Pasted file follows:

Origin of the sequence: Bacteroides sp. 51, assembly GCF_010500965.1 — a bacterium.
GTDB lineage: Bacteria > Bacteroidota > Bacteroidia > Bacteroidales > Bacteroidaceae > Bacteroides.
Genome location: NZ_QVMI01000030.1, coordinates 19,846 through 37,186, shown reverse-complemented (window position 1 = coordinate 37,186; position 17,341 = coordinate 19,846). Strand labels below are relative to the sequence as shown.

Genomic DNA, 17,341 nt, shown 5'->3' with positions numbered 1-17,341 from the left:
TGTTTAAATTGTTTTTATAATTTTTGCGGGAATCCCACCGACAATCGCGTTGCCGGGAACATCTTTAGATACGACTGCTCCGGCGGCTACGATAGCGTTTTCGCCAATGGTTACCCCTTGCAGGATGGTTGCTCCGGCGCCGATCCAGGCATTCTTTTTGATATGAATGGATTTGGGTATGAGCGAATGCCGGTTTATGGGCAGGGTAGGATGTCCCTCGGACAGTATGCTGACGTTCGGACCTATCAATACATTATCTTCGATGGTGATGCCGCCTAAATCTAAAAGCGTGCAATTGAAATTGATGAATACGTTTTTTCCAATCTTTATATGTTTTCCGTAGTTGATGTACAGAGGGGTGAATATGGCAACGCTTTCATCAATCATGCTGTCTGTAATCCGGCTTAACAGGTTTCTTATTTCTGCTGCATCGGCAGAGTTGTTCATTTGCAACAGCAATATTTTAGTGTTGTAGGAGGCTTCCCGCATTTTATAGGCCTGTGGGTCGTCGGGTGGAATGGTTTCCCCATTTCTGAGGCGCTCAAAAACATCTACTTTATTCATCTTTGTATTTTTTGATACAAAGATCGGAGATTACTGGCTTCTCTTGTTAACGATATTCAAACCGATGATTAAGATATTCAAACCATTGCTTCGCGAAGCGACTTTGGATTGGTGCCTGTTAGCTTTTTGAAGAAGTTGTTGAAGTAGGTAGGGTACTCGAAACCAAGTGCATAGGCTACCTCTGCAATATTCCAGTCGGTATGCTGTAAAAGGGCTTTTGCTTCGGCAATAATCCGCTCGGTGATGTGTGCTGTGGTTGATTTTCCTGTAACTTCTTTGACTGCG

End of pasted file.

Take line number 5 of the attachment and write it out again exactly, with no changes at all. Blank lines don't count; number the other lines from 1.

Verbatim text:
TGTTTAAATTGTTTTTATAATTTTTGCGGGAATCCCACCGACAATCGCGTTGCCGGGAACATCTTTAGATACGACTGCTCCGGCGGCTACGATAGCGTTTTCGCCAATGGTTACCCCTTGCAGGATGGTTGCTCCGGCGCCGATCCAGGCATTCTTTTTGATATGAATGGATTTGGGTATGAGCGAATGCCGGTTTATGGGCAGGGTAGGATGTCCCTCGGACAGTATGCTGACGTTCGGACCTATCAATACATTATCTTCGATGGTGATGCCGCCTAAATCTAAAAGCGTGCAATTGAAATTGATGAATACGTTTTTTCCAATCTTTATATGTTTTCCGTAGTTGATGTACAGAGGGGTGAATATGGCAACGCTTTCATCAATCATGCTGTCTGTAATCCGGCTTAACAGGTTTCTTATTTCTGCTGCATCGGCAGAGTTGTTCATTTGCAACAGCAATATTTTAGTGTTGTAGGAGGCTTCCCGCATTTTATAGGCCTGTGGGTCGTCGGGTGGAATGGTTTCCCCATTTCTGAGGCGCTCAAAAACATCTACTTTATTCATCTTTGTATTTTTTGATACAAAGATCGGAGATTACTGGCTTCTCTTGTTAACGATATTCAAACCGATGATTAAGATATTCAAACCATTGCTTCGCGAAGCGACTTTGGATTGGTGCCTGTTAGCTTTTTGAAGAAGTTGTTGAAGTAGGTAGGGTACTCGAAACCAAGTGCATAGGCTACCTCTGCAATATTCCAGTCGGTATGCTGTAAAAGGGCTTTTGCTTCGGCAATAATCCGCTCGGTGATGTGTGCTGTGGTTGATTTTCCTGTAACTTCTTTGACTGCG